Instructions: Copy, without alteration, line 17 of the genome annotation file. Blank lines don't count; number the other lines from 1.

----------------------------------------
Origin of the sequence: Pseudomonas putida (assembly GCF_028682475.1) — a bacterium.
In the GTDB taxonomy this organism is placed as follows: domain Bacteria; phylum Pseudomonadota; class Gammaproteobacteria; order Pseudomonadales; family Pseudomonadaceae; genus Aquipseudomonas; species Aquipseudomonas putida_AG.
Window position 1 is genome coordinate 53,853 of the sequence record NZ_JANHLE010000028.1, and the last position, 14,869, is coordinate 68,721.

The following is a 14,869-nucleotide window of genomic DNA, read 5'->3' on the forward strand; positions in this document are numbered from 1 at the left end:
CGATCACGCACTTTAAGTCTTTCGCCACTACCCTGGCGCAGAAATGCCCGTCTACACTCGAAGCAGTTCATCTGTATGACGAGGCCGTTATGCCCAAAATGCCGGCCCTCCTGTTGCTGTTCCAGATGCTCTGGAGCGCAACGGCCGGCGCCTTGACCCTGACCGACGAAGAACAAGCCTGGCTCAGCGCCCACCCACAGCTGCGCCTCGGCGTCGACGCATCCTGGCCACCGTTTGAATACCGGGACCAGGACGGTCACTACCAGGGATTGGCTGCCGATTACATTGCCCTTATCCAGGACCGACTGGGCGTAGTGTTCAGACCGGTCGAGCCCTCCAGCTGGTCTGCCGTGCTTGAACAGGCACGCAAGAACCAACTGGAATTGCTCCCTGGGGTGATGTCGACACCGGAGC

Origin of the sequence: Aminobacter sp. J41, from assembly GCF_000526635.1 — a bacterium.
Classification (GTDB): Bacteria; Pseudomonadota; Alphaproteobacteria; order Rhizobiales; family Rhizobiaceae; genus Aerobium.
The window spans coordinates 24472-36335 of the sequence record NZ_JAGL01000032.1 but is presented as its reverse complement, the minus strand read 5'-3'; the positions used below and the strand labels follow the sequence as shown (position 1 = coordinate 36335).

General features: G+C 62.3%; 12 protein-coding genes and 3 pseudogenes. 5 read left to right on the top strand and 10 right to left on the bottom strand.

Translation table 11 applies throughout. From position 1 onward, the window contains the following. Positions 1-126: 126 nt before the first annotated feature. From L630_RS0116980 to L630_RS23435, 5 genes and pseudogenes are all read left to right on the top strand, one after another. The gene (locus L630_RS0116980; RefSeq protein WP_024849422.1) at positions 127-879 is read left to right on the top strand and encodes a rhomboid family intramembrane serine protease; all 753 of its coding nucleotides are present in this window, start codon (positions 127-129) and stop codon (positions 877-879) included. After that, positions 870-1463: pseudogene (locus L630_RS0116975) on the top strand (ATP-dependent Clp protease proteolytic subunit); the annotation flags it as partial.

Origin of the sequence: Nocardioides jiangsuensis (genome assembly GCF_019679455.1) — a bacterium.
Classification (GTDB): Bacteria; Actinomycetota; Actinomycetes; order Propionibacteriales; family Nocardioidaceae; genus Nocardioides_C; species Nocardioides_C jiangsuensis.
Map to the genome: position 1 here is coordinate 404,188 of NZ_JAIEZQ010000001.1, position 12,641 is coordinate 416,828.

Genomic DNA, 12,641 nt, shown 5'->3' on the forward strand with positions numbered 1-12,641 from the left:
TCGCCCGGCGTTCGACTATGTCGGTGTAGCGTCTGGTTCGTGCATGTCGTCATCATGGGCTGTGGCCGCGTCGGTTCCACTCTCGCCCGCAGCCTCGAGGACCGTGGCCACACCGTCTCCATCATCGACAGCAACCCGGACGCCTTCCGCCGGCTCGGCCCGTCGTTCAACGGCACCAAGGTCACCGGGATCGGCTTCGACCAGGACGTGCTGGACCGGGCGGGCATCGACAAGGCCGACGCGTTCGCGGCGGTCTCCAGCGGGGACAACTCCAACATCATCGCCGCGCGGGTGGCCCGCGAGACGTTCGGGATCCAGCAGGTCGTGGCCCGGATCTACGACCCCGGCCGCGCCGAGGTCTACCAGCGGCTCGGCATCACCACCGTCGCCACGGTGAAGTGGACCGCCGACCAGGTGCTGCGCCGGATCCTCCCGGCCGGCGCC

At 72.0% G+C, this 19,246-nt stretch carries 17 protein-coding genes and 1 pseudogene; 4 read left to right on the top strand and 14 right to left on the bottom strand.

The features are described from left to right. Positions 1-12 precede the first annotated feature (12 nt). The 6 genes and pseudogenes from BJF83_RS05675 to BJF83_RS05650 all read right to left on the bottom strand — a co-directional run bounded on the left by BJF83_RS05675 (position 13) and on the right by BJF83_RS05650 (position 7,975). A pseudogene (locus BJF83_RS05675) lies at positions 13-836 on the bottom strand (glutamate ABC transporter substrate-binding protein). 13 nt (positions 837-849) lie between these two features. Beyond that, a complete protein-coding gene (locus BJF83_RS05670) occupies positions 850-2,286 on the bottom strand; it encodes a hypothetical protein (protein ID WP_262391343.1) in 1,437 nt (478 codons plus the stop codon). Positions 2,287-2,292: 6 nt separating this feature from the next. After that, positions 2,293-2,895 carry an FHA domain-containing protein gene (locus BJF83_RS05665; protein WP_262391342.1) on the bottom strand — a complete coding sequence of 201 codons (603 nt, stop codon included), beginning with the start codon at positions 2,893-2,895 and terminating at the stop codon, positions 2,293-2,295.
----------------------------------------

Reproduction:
The features are described from left to right. Positions 1-12 precede the first annotated feature (12 nt). The 6 genes and pseudogenes from BJF83_RS05675 to BJF83_RS05650 all read right to left on the bottom strand — a co-directional run bounded on the left by BJF83_RS05675 (position 13) and on the right by BJF83_RS05650 (position 7,975). A pseudogene (locus BJF83_RS05675) lies at positions 13-836 on the bottom strand (glutamate ABC transporter substrate-binding protein). 13 nt (positions 837-849) lie between these two features. Beyond that, a complete protein-coding gene (locus BJF83_RS05670) occupies positions 850-2,286 on the bottom strand; it encodes a hypothetical protein (protein ID WP_262391343.1) in 1,437 nt (478 codons plus the stop codon). Positions 2,287-2,292: 6 nt separating this feature from the next. After that, positions 2,293-2,895 carry an FHA domain-containing protein gene (locus BJF83_RS05665; protein WP_262391342.1) on the bottom strand — a complete coding sequence of 201 codons (603 nt, stop codon included), beginning with the start codon at positions 2,893-2,895 and terminating at the stop codon, positions 2,293-2,295.